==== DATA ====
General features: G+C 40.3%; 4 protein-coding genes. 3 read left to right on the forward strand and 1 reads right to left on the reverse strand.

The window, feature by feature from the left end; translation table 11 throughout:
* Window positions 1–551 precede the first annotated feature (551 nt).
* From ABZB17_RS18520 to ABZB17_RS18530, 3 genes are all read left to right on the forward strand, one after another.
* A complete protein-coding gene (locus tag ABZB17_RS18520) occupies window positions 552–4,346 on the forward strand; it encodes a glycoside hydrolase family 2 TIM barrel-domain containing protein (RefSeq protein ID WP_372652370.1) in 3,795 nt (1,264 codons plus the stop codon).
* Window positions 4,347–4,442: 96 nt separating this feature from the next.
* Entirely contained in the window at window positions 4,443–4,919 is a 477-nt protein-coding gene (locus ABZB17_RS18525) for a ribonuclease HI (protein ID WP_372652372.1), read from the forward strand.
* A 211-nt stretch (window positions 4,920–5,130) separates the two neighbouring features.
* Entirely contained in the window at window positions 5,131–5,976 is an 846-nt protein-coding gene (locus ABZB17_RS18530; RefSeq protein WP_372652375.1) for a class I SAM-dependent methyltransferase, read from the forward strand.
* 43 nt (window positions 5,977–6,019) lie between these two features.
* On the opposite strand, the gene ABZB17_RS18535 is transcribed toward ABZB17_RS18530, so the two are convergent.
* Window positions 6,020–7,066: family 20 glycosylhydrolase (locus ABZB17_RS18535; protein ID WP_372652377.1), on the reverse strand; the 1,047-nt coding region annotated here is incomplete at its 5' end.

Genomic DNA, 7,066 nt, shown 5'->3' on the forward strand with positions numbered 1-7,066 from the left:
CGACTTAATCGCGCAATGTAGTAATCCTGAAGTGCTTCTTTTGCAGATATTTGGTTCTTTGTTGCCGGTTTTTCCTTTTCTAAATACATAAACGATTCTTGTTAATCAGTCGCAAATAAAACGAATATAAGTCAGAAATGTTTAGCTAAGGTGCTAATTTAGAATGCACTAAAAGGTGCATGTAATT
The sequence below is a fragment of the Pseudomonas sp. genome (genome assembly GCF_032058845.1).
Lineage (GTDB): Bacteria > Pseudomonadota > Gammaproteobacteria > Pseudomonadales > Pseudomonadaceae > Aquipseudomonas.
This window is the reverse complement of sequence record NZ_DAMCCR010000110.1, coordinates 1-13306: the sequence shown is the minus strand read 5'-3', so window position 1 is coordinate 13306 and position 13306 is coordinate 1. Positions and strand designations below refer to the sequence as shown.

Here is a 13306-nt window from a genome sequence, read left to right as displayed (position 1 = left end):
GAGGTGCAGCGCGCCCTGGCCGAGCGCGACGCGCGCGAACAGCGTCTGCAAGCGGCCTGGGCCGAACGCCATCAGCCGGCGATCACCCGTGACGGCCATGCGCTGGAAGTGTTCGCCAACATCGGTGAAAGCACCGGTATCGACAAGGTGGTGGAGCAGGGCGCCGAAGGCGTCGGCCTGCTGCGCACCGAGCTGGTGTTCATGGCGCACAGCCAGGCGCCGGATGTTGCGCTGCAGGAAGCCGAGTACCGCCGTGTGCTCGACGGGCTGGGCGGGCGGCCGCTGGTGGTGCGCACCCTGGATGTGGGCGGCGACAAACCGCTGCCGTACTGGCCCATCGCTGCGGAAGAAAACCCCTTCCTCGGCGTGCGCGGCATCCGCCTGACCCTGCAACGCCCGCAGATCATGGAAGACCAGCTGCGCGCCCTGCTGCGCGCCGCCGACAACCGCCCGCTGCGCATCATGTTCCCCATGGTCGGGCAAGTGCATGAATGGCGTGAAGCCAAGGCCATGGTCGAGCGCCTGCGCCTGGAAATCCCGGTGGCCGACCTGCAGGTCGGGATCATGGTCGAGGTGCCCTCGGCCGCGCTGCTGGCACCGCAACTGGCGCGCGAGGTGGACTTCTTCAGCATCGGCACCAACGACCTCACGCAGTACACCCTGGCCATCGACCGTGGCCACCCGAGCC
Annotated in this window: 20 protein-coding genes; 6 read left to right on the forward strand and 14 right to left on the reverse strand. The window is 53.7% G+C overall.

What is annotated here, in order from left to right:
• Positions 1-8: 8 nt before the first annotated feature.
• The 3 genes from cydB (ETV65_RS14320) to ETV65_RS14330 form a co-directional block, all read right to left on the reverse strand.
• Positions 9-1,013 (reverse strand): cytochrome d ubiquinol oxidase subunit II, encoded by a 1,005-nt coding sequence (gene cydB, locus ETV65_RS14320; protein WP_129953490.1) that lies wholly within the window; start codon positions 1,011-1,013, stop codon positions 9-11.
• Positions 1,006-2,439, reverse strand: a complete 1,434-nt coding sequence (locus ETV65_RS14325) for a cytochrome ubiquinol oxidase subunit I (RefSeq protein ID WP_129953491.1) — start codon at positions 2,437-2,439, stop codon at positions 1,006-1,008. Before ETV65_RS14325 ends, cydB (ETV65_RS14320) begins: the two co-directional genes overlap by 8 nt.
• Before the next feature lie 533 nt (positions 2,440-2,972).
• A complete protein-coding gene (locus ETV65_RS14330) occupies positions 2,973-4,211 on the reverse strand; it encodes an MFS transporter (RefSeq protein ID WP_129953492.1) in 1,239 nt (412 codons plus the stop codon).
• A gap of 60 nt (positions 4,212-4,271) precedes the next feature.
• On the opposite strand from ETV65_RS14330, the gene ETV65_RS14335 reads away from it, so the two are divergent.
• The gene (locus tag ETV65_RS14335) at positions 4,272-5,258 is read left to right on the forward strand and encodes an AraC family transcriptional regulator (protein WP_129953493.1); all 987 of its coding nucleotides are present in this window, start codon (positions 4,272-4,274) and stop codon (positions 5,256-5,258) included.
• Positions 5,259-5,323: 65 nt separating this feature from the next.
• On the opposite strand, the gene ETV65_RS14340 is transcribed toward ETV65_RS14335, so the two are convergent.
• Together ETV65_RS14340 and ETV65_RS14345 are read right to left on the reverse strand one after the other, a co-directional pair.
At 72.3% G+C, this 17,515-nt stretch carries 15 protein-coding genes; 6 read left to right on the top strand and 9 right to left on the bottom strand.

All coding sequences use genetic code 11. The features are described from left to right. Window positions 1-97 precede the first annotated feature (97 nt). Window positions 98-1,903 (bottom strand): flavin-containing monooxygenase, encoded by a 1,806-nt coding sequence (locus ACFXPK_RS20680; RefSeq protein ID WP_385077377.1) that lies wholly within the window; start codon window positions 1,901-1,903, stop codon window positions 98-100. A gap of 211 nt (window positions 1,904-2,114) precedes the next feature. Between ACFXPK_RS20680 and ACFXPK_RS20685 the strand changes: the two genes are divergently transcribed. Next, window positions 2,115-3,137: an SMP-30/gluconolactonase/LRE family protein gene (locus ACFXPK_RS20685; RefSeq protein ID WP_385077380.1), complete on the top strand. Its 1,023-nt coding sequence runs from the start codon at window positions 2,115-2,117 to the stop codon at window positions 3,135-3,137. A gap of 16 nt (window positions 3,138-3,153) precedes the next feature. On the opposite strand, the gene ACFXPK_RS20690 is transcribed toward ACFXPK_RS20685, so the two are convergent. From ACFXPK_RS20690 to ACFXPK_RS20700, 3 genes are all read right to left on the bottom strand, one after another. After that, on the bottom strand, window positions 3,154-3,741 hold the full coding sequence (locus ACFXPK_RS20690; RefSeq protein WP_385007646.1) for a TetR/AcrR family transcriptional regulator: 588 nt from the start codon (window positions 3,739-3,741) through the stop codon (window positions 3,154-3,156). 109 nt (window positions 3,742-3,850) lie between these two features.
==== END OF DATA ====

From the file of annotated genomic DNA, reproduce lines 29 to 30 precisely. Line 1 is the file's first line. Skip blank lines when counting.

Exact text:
• On the opposite strand from ETV65_RS14330, the gene ETV65_RS14335 reads away from it, so the two are divergent.
• The gene (locus tag ETV65_RS14335) at positions 4,272-5,258 is read left to right on the forward strand and encodes an AraC family transcriptional regulator (protein WP_129953493.1); all 987 of its coding nucleotides are present in this window, start codon (positions 4,272-4,274) and stop codon (positions 5,256-5,258) included.